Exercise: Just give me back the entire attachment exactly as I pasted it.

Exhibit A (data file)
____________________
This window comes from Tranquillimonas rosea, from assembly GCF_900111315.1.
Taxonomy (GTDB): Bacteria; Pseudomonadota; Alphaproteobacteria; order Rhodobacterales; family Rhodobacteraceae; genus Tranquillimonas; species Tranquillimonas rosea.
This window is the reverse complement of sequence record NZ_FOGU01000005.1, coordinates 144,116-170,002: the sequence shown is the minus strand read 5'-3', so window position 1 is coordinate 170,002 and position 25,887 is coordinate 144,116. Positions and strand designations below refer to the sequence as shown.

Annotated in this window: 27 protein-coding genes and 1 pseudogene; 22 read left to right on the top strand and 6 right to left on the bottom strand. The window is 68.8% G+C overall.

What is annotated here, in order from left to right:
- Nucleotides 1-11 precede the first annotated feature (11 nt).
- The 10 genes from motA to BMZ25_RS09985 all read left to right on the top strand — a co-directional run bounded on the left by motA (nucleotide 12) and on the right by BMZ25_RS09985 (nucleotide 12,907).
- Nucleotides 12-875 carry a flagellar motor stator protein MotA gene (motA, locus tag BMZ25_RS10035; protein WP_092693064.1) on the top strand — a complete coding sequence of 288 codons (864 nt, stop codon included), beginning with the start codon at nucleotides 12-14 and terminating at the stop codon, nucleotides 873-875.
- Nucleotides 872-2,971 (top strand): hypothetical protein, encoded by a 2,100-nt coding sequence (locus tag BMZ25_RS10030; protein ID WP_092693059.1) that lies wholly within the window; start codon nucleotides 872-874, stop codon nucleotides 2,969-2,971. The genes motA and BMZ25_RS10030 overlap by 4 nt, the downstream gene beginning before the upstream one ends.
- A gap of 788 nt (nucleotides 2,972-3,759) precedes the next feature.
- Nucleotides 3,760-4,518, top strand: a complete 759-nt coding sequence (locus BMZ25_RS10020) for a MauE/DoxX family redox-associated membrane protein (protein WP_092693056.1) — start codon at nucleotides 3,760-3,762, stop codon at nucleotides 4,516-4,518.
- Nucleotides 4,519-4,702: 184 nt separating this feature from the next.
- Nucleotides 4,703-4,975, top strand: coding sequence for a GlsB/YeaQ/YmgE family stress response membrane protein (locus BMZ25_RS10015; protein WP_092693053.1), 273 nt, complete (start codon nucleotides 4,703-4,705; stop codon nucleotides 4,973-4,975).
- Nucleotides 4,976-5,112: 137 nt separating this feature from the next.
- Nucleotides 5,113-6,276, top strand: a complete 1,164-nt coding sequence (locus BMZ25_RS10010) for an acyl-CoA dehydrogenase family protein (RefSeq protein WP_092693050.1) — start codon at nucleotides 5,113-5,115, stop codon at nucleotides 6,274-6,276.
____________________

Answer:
This window comes from Tranquillimonas rosea, from assembly GCF_900111315.1.
Taxonomy (GTDB): Bacteria; Pseudomonadota; Alphaproteobacteria; order Rhodobacterales; family Rhodobacteraceae; genus Tranquillimonas; species Tranquillimonas rosea.
This window is the reverse complement of sequence record NZ_FOGU01000005.1, coordinates 144,116-170,002: the sequence shown is the minus strand read 5'-3', so window position 1 is coordinate 170,002 and position 25,887 is coordinate 144,116. Positions and strand designations below refer to the sequence as shown.

Annotated in this window: 27 protein-coding genes and 1 pseudogene; 22 read left to right on the top strand and 6 right to left on the bottom strand. The window is 68.8% G+C overall.

What is annotated here, in order from left to right:
- Nucleotides 1-11 precede the first annotated feature (11 nt).
- The 10 genes from motA to BMZ25_RS09985 all read left to right on the top strand — a co-directional run bounded on the left by motA (nucleotide 12) and on the right by BMZ25_RS09985 (nucleotide 12,907).
- Nucleotides 12-875 carry a flagellar motor stator protein MotA gene (motA, locus tag BMZ25_RS10035; protein WP_092693064.1) on the top strand — a complete coding sequence of 288 codons (864 nt, stop codon included), beginning with the start codon at nucleotides 12-14 and terminating at the stop codon, nucleotides 873-875.
- Nucleotides 872-2,971 (top strand): hypothetical protein, encoded by a 2,100-nt coding sequence (locus tag BMZ25_RS10030; protein ID WP_092693059.1) that lies wholly within the window; start codon nucleotides 872-874, stop codon nucleotides 2,969-2,971. The genes motA and BMZ25_RS10030 overlap by 4 nt, the downstream gene beginning before the upstream one ends.
- A gap of 788 nt (nucleotides 2,972-3,759) precedes the next feature.
- Nucleotides 3,760-4,518, top strand: a complete 759-nt coding sequence (locus BMZ25_RS10020) for a MauE/DoxX family redox-associated membrane protein (protein WP_092693056.1) — start codon at nucleotides 3,760-3,762, stop codon at nucleotides 4,516-4,518.
- Nucleotides 4,519-4,702: 184 nt separating this feature from the next.
- Nucleotides 4,703-4,975, top strand: coding sequence for a GlsB/YeaQ/YmgE family stress response membrane protein (locus BMZ25_RS10015; protein WP_092693053.1), 273 nt, complete (start codon nucleotides 4,703-4,705; stop codon nucleotides 4,973-4,975).
- Nucleotides 4,976-5,112: 137 nt separating this feature from the next.
- Nucleotides 5,113-6,276, top strand: a complete 1,164-nt coding sequence (locus BMZ25_RS10010) for an acyl-CoA dehydrogenase family protein (RefSeq protein WP_092693050.1) — start codon at nucleotides 5,113-5,115, stop codon at nucleotides 6,274-6,276.